A three-year project to greatly expand the health counseling capabilities of “Gabby”, including development of new scripts leveraging Motivational Interviewing and Shared Decision Making techniques. The new longitudinal intervention is being tested in a 6-month RCT of 100 participants recruited from across the country.
Our team received supplemental funding to begin work on Preconception Care for men. a literature review will inform the development of a risk assessment, which we will test with young African American men.
National Institute of Minority Health and Health Disparities (R01 xxxxx)
The large-scale RCT will test the Gabby system over a one year intervention, to determine if it helps women to reduce their number of preconception car risks. 530 participants will be recruited locally in Boston and from across the country.
Our team received supplemental funding to conduct a sub-study of 120 of the RCT participants, who will be recruited from Boston Medical Center and affiliated health centers, to review their immunization records, compare that information to what they report to Gabby, and send a letter to the participant and her primary care physician to encourage the ? to discuss and resolve the discrepancies and missing immunizations.
W. F. Kellogg Foundation
An upcoming 2-year project focused on repairing the system for national dissemination. The research team will review the existing content to ensure that all clinical information is correct and up-to-date, that best practice interventions are included, and that the presentation of the information is culturally appropriate. Other objectives include expanding the Family Planning discussion and making connections between risks to leverage past successes to aid with behavior change.
Project Re-Engineered Discharge is a research group at Boston University Medical Center that develops and tests strategies to improve the hospital discharge process in a way that promotes patient safety and reduces re-hospitalization rates. The RED intervention is founded on 11 discrete, mutually reinforcing components and has been proven to reduce rehospitalizations and yields high rates of patient satisfaction. Virtual patient advocates are currently being tested in conjunction with the RED.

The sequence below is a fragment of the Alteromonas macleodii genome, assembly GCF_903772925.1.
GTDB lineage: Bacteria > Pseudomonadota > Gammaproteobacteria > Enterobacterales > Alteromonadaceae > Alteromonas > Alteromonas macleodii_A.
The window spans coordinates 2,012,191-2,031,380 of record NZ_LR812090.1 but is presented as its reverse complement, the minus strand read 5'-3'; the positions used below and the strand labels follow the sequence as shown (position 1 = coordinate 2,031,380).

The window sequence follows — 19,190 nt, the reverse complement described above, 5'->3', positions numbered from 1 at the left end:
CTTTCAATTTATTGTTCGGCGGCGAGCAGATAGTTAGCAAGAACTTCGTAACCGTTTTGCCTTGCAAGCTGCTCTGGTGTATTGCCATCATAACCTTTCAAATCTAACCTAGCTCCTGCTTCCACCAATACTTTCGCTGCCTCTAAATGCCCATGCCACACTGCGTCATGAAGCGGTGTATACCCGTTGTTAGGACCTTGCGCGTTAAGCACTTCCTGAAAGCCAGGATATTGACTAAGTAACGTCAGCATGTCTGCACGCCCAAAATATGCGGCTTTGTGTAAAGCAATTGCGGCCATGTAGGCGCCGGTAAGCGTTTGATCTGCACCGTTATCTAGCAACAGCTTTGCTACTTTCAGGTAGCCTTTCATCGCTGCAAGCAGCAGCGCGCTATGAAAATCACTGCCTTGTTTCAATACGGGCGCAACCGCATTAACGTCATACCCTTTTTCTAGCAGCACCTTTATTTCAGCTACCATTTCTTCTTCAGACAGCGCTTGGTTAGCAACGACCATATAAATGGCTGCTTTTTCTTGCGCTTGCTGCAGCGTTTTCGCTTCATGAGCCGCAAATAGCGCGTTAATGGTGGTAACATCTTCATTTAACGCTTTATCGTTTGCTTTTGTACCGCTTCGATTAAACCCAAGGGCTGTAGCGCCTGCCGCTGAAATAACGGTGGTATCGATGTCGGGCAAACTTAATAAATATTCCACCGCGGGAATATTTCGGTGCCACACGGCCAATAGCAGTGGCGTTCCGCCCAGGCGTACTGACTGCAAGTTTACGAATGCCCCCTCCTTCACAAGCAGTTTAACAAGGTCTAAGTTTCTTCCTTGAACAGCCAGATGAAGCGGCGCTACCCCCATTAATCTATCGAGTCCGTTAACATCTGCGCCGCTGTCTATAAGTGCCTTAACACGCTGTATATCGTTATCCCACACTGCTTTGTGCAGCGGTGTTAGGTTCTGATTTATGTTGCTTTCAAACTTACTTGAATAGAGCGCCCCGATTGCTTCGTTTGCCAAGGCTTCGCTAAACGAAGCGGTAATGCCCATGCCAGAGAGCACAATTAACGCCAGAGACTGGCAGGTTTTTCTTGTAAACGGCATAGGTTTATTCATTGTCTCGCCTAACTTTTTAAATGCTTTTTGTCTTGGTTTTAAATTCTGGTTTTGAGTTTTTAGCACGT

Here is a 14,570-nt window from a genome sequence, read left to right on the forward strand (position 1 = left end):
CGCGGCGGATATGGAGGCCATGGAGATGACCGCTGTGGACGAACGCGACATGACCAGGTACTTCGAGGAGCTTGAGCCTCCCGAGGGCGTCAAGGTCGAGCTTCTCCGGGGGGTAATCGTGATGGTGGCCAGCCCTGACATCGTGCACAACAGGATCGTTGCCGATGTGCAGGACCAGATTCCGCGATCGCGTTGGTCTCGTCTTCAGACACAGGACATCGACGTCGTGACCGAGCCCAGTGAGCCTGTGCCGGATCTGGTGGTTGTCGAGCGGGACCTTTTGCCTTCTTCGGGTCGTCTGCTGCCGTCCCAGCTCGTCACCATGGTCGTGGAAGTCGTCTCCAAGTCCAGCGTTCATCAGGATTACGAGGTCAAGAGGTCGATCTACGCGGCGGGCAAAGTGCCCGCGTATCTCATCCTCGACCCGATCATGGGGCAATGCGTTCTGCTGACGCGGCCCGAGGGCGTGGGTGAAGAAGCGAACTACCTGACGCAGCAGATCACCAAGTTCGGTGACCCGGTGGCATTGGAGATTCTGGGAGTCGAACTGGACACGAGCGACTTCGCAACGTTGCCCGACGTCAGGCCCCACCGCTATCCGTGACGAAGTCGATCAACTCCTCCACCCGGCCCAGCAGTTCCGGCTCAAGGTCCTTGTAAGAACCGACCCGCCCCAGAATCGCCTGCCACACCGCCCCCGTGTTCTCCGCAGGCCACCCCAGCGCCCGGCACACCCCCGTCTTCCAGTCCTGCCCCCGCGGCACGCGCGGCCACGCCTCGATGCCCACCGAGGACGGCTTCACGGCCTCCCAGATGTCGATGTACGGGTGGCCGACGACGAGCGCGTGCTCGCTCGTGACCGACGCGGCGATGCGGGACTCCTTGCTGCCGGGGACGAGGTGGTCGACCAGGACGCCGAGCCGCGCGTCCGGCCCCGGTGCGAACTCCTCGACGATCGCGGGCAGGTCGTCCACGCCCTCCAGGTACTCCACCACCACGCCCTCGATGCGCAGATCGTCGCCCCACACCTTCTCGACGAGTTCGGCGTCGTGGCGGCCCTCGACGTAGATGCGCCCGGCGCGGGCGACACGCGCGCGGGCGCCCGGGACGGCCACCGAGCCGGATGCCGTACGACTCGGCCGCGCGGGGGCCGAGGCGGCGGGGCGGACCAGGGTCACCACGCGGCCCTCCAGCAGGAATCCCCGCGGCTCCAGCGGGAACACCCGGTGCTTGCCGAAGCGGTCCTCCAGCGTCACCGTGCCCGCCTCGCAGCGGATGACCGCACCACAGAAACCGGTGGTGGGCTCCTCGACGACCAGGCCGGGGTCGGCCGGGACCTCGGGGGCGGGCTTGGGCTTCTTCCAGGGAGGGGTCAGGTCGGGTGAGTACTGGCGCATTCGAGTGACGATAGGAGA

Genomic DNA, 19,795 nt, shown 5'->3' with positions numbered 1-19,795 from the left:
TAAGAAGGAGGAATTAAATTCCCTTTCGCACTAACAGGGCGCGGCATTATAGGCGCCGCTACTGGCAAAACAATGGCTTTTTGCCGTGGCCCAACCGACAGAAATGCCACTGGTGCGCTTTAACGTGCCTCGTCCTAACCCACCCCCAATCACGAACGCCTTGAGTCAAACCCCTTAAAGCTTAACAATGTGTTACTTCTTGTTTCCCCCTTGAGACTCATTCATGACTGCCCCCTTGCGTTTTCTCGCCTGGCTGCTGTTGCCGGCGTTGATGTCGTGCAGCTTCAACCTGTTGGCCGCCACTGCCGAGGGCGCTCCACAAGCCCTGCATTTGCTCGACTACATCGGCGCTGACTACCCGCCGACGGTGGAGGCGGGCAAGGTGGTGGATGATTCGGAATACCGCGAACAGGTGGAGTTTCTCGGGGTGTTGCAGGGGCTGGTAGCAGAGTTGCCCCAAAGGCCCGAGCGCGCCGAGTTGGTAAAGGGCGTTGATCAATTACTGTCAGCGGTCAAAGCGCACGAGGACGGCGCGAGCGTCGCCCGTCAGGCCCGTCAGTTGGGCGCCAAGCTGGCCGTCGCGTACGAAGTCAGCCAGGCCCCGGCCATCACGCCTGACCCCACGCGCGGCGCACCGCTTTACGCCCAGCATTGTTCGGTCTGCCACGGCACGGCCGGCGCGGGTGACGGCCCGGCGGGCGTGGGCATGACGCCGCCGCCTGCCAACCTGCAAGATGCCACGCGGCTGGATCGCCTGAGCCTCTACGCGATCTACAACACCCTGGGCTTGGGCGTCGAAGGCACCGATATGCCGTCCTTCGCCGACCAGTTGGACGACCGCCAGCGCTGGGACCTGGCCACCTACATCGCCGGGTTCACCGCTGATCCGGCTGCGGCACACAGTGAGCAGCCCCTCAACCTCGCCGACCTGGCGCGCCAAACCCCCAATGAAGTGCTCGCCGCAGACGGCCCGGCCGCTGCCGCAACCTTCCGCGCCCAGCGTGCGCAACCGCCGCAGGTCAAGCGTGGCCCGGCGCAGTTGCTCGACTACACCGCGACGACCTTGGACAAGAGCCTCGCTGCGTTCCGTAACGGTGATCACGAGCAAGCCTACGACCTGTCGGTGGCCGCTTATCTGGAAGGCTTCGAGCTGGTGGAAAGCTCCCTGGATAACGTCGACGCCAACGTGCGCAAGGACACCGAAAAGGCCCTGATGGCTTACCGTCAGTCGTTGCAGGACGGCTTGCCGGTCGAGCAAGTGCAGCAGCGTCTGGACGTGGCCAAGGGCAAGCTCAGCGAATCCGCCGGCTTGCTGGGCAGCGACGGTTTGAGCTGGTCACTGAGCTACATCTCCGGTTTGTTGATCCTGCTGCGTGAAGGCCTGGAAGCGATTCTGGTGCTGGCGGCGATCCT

Shared Decision Making Experiences Among Vulnerable Populations
Shared medical decision making supported by experts and evidence demonstrates that people who engage in shared decision making with their clinicians have more satisfactory care and better outcomes. However, little is known about the medical decision making experiences of people from medically vulnerable populations such as frail elders, persons living with disabilities and racial/ethnic minority persons. Our work is designed to characterize so that healthcare organizations can improve the patient experiences of these communities and for all.
A gift from Robert L. and Sharon G. Ryan, the Ryan Center houses our Sports Medicine & Related Services practice which provides exceptional service to clients who reap the benefits of a full continuum of care operating in one building. Programming includes orthopaedics, sports medicine, radiology, physical therapy, athletic training, nutrition, and family medicine, as well as post-rehab training and prevention. Sargent College students are also encouraged to take advantage of the resources available in the Ryan Center to build on their academic coursework with clinical experience.
This qualitative project, led by Dr. Tom Gilbert and Dr. Joanne Wilkinson, focused on the experiences of stroke survivors with aphasia, in their own words. We have developed a presentation that has been shared with over 20 different audiences, including medical and occupational therapy students, speech language pathologists, clinicians, patients and their families.
Using Virtual Worlds for Diabetes Self Management Support-Women in Control 2.0
The prevalence of diabetes mellitus (DM) in the US is disproportionately high among minority women. In order to participate as partners in healthcare, patients need self-management support provided by effectively trained teams of clinicians. In practice, the actual delivery of this care model is fraught with challenges that limit the efficacy and uptake of evidence-based care. Therefore, there is great need for innovative approaches to education and training in chronic disease management. While evidence shows the potential for Internet-based learning programs for diabetes self-management, to date, little work suggests that virtual reality technology changes the landscape of health education and patient empowerment, inspiring a paradigm shift in the patient-clinician relationship and the way we deliver healthcare. We now aim to demonstrate how the unique, untapped affordances of virtual world platforms support minority women with uncontrolled DM and their clinical teams in achieving better health outcomes and quality of life.